Author Topic: Lowers Balls Green Quarry - 26th July 2014  (Read 7793 times)

Online tamarmole

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Re: Lowers Balls Green Quarry - 26th July 2014
« Reply #25 on: September 04, 2014, 11:54:53 am »

Sorry Graham, previous posts etc., what do you think of the rest of my submission?  :thumbsup:

I don't have the experience to have an opinion. You say it looks like a bog-standard piece of kit, others have said it is rare. I don't know and so am not in a position to judge what may be the best way to proceed here.

Fair enough, maybe some mine histerians (sic) can explain why this lump of metal should be left where it is, rather than showed to Joe Public?
Maybe a caver could explain why this lump of metal shouldn't be used to transport a nice stal or other random lump of calcite to the surface to be shown to Joe Public rather than left in a position where it might retain some context.

The calcite may after all regenerate to some degree, unlike the tub.

The basic rules for caves and mines are really pretty much the same; keep your grubby hands off!

What he said

Offline Bob Smith

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Re: Lowers Balls Green Quarry - 26th July 2014
« Reply #26 on: September 04, 2014, 01:53:04 pm »
snip.  That said to the uninitiated it does look like a bog standard Hudson skip.
So it's a "k" class? What are the differences?

Online tamarmole

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Re: Lowers Balls Green Quarry - 26th July 2014
« Reply #27 on: September 04, 2014, 02:14:18 pm »
It is mainly  trunnion pressings, trunnion supports and bearing design which differentiate the WDLR skip from (say) the classic 1930s Hudson "Rugga" skip.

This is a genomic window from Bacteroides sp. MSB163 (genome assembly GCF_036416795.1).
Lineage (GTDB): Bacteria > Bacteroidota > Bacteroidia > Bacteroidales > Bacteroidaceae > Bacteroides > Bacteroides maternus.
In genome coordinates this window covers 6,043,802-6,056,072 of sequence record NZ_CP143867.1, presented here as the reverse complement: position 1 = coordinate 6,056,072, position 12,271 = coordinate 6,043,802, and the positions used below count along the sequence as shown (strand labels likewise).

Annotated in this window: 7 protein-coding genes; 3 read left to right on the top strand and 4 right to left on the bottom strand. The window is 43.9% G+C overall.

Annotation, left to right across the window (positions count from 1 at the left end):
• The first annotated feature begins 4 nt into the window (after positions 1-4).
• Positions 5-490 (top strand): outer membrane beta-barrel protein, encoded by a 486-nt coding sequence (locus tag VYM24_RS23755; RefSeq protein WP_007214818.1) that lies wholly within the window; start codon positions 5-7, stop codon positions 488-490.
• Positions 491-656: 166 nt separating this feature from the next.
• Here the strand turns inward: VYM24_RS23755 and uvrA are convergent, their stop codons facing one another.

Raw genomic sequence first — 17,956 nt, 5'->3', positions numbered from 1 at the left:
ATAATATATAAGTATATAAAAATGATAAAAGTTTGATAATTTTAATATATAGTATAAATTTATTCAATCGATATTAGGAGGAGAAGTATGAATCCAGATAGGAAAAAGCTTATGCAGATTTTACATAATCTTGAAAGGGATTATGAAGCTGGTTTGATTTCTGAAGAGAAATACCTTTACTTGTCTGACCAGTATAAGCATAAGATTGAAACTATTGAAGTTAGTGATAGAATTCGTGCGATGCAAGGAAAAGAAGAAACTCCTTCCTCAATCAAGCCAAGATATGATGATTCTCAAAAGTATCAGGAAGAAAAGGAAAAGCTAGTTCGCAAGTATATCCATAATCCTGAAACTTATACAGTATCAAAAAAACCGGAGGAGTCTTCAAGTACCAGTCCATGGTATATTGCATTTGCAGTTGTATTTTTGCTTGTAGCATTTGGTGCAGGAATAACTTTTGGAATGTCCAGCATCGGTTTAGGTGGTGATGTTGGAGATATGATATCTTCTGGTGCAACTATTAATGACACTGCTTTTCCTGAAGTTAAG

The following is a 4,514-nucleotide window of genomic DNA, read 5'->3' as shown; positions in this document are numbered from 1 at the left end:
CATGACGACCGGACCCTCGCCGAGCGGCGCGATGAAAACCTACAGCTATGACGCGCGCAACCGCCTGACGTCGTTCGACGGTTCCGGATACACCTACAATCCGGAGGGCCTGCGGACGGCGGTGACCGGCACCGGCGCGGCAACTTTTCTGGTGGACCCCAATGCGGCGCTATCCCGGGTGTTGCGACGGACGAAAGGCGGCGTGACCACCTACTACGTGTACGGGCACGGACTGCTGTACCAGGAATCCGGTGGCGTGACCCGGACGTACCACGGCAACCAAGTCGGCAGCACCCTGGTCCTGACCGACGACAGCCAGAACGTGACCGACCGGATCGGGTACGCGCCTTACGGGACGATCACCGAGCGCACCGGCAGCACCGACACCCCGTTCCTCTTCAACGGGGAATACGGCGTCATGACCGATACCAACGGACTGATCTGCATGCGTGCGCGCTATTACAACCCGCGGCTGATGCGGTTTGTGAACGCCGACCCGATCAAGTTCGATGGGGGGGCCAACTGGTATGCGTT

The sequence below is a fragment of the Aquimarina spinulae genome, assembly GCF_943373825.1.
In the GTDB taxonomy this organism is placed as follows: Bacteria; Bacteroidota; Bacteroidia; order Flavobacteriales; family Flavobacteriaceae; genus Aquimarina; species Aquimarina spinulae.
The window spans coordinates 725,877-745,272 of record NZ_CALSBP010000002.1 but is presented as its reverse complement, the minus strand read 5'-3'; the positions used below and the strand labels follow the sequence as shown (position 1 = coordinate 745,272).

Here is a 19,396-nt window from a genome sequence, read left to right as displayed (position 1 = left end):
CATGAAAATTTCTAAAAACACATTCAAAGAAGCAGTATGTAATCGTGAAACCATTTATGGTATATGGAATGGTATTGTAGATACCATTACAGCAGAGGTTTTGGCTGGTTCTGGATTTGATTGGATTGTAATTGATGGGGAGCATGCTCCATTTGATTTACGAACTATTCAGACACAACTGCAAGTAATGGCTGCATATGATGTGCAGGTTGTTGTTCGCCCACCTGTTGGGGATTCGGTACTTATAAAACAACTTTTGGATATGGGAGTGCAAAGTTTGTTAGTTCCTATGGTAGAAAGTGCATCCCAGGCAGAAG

Offline Bartleby

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Re: Lowers Balls Green Quarry - 26th July 2014
« Reply #28 on: September 04, 2014, 06:11:20 pm »
Probably gonna get shot down in huge amounts of flames for this but........

Regardless of what has happened up to this point, a group who should have known better entered a mine that they do not own and cut a huge chunk out of a truck which they also do not own.

Truck should be left where it is. 

Offline Jon_M

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Re: Lowers Balls Green Quarry - 26th July 2014
« Reply #29 on: September 04, 2014, 07:56:30 pm »
As well as cutting up the wagon they did not have the permission of the person who's land the mine entrance is accessed from, nor the mine owners.

Had they bothered to do any research I'd have been happy to contact the landowner for them and also help them take measurements/casts etc of the wagon itself without doing what they did.

Offline graham

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Re: Lowers Balls Green Quarry - 26th July 2014
« Reply #30 on: September 04, 2014, 07:58:53 pm »
As well as cutting up the wagon they did not have the permission of the person who's land the mine entrance is accessed from, nor the mine owners.

But it's a well know fact that landowners have no right to stop cavers doing anything they want anytime they want on their land.

Ask anyone.  :coffee:
Caving is for Life not just for Christmas

Offline dave_the_cave

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Re: Lowers Balls Green Quarry - 26th July 2014
« Reply #31 on: September 07, 2014, 11:40:33 am »
The tipper truck is relatively safe where it is. Access to the quarry is not guaranteed - we were lucky to talk with the farmer
and currently he was reasonably happy with small groups of cavers visiting. I would guess that there are not many visitors to the quarry. It took almost a year before the damage to tipper truck became known and that was from the railway enthusiasts blog.